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See also: Temperance and tempérance


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From Anglo-Norman temperance, from Latin temperantia (moderation, sobriety, discretion, self-control), from temperans, present participle of temperare (to moderate). See temper.


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temperance (countable and uncountable, plural temperances)

  1. Habitual moderation in regard to the indulgence of the natural appetites and passions; restrained or moderate indulgence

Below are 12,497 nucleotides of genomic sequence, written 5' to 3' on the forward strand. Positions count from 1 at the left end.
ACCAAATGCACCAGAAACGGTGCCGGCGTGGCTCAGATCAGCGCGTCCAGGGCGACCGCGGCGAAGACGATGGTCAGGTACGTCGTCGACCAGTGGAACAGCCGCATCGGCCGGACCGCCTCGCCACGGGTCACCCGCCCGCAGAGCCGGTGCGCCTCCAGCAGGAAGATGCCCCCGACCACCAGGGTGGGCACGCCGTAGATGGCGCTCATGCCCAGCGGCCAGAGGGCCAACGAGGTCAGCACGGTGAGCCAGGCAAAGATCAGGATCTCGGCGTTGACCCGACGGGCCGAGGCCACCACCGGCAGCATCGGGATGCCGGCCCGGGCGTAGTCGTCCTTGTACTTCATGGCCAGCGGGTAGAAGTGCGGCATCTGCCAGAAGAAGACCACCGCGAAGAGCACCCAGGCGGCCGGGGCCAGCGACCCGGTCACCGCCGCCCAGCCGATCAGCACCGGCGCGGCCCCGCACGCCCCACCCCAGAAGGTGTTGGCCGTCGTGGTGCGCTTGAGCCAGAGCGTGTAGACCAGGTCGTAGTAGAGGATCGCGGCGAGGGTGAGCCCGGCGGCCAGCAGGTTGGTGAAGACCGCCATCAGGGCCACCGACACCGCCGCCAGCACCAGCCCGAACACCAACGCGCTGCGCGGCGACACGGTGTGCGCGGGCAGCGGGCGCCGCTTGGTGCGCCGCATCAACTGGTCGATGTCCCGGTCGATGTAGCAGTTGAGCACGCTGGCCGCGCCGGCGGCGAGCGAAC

temperance in eating and drinking
    temperance in the indulgence of joy
  2. Moderation, and sometimes abstinence, in respect to using intoxicating liquors.
    • 1877, Arthur Conan Doyle, A Study in Scarlet
      On these occasions I have noticed such a dreamy, vacant expression in his eyes, that I might have suspected him of being addicted to the use of some narcotic, had not the temperance and cleanliness of his whole life forbidden such a notion.
  3. Moderation of passion
    Synonyms: patience, calmness, sedateness
  4. (obsolete) State with regard to heat or cold; temperature.
    • Shakespeare, in The Tempest 2.1.41
      It [the climate] must needs be of subtle, tender, and delicate temperance.


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